Oh, so Russell Brand is the host of this week's episode, and far be it for me to be the only person to think that his outsized personality and size might be problematic for fitting in with the cast (and also, he's British, so he speaks that way). Brand played off of his stand-up act here, in which he acknowledges that he's still more famous in the United Kingdom than he is in the United States.
Since NBC has gotten so much better at putting buzzworthy clips from SNL online, it's made me less eager to recap the full episodes. Or perhaps it's just ennui from this season in transition. Either way, it's given me a chance to catch up with the past few episodes later, and see if I have a fresh perspective on them.
With Dana Carvey hosting, you knew he'd bring back some of his classic characters, because he had done so before. What you didn't expect was that he'd do so right off the bat in the cold open with Mike Myers returning for a "Wayne's World" reunion. Wayne's World! Excellent! Party time! They even wrote the script to include a callback to their other reunion, which happened not on SNL or even NBC, but at the MTV Movie Awards in 2008. You can see the clip and my first impressions of the Wayne's World reunion on SNL.
The monologue was a little different, because Carvey gave a shoutout to his two teen-aged sons in the audience, who he said had never seen him when he actually was on SNL as a cast member. A mini moment of poignancy. And then he got funny sincere by talking with pride about his cast (1986-1993) being the best SNL cast, because as everyone knows, when it comes to SNL, people have their favorite seasons and casts and say the show hasn't been funny since then. The crowd applauded for Kristen Wiig, Bill Hader, more for Andy Samberg, and then even more when Jon Lovitz stepped onstage. "What are you doing here?" That was Carvey asking, for the record.
For the first ad spoof, they went back to the "black noise" well voiced by Jay Pharoah as Kenan Thompson slept, which first aired in episode #36.2 with Bryan Cranston. Just seems "edgy" for the sake of being "edgy."
After the break, we saw the return of Carvey's "Church Lady," who also had a surprise guest in Justin Bieber. He was there without warning, but he had his own movie to promote, and the kids (well, the girls) seem to love him, so why not, right? And oh yeah, Nasim Pedrad as Kim Kardashian (with her sisters) and Bobby Moynihan as Snooki. Sometimes, it doesn't really matter if it's perfect, because these two are perfect in their own ways.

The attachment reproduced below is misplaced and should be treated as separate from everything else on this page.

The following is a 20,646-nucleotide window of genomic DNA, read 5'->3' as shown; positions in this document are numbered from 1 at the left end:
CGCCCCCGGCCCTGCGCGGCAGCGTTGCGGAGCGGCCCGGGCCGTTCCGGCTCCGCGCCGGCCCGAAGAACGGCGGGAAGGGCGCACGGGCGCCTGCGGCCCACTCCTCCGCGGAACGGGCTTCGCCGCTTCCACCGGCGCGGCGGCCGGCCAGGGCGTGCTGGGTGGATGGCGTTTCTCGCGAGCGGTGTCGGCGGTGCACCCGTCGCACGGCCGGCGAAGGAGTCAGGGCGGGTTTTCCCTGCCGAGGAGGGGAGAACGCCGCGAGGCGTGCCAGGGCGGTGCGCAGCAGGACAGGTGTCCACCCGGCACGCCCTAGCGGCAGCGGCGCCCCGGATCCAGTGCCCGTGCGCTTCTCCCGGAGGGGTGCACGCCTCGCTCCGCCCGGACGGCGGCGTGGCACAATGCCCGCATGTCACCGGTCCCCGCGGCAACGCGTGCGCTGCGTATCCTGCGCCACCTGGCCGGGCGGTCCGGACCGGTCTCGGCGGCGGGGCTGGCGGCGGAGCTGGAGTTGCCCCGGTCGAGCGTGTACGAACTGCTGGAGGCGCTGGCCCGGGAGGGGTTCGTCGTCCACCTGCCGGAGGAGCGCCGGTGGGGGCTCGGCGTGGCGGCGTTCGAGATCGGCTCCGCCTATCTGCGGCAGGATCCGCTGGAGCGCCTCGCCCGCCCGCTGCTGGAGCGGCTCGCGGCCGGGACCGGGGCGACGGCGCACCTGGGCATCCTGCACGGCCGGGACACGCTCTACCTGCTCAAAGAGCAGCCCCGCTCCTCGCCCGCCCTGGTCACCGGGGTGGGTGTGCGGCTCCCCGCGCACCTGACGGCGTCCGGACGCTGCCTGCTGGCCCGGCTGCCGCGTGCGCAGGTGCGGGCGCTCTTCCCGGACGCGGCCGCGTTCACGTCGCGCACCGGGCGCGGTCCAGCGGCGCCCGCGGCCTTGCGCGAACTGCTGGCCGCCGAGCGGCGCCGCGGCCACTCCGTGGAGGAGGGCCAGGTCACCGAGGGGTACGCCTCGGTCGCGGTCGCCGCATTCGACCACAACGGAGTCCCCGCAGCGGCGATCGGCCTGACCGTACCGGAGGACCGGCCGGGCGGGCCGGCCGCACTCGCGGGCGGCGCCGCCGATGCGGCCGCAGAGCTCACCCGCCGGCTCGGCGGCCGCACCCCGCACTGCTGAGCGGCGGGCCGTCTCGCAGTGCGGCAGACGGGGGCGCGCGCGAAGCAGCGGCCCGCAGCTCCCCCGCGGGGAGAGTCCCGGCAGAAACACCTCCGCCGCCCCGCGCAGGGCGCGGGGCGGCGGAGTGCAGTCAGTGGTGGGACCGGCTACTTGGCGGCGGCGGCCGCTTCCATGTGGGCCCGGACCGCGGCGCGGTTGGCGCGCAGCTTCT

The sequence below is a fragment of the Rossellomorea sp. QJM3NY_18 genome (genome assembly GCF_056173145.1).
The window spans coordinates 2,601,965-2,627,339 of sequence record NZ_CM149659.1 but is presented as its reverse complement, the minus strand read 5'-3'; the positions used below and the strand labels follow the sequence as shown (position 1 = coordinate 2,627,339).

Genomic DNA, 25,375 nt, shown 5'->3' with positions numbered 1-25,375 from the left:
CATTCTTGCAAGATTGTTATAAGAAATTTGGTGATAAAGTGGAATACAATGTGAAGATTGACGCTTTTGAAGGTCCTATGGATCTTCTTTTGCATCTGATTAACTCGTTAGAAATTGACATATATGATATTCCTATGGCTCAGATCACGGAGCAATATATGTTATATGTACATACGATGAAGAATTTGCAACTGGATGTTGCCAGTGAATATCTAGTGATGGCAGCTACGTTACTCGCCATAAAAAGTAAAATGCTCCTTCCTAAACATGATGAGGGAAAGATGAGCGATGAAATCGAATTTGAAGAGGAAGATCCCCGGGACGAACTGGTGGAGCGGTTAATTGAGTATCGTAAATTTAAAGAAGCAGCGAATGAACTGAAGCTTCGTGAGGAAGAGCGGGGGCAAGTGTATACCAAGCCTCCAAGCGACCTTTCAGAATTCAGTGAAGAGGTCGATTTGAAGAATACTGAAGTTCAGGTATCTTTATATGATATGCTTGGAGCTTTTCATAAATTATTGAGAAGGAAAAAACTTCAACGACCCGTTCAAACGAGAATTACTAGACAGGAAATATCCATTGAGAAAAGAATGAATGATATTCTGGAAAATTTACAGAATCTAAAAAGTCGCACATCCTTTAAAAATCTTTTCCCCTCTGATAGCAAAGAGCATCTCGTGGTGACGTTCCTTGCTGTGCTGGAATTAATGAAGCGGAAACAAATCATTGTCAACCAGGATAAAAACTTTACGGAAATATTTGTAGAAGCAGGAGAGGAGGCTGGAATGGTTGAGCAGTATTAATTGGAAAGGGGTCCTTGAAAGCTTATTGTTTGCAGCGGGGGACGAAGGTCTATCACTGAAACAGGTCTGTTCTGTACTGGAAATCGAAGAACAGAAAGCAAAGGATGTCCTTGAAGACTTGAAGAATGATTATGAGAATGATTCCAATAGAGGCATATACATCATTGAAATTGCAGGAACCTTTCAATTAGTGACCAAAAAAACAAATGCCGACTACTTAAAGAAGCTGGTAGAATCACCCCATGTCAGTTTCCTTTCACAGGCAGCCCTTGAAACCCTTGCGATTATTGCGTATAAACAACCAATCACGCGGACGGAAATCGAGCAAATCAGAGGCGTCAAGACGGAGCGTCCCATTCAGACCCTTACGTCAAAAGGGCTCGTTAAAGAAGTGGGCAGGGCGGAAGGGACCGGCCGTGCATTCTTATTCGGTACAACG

After another break, we're treated to a Vh1 spoof called Celebrity Teen Crisis Center, with celebs answering phone banks for teens. First up, Hader as Alan Alda. Next is Carvey as Mickey Rooney (another of his SNL callbacks), giving bad advice to Paul Brittain. Of course, when this episode aired last month, did we know Rooney would come out publicly to admit that he'd been mistreated in elder care? Fred Armisen gives Ice-T a try. Man, they love having Armisen pretend to be black, don't they? Abby Elliott is Anna Faris giving bad advice to Taran Killam. Of course, this all feels like it was just a build-up to seeing Pharoah do Eddie Murphy. But do you think he botched that last line, or do you think it was written like that? Debate it or don't.
OK. That film trailer spoof of Single White Female which was The Roommate, but with Samberg and Bieber? Still felt phoned in. The fact that Samberg says the name of the movie in the trailer and then declares himself to be a famous actor? I. Don't. Know. Let's move on.
For those nostalgic for early 1990s SNL, the return of Dana Carvey as host would bring back memories, but Justin Bieber wasn't even alive during those years -- which makes it that much more awkward to hear Carvey as the Church Lady get all hot and bothered over him.
Then again, Church Lady herself did start this scene by noting how much evil is on our TVs, and also welcoming the Kardashian sisters (Nasim Pedrad, Vanessa Bayer, Abby Elliott), and Snooki (Bobby Moynihan) first to her panel. "Well, isn't that special?" After casting out those demons, Church Lady seemed herself to be cast under the spell of the Biebs. "I want a taste of that sweet Bieber," she says? Could she be influenced...by Satan?!?
Of course, the Biebs has his own 3-D movie to promote (out next week), so SNL had no problems including him in the show in more than just that cameo. More Biebs = more ratings, right?
So he showed up in this video spoof trailer for Single White Female. Er. I meant The Roommate. Bieber shows up early to college to find Andy Samberg as Declan, his obsessively creepy roomie. I'll have more to say about this in the recap. For now, though. Roll the clip!
As we become more and more interconnected by the series of tubes that contains the wires that shuttles the data that makes up the World Wide Web, it must be that much more difficult to come up with an idea that somebody else hasn't already thought up and posted up on the Internet already.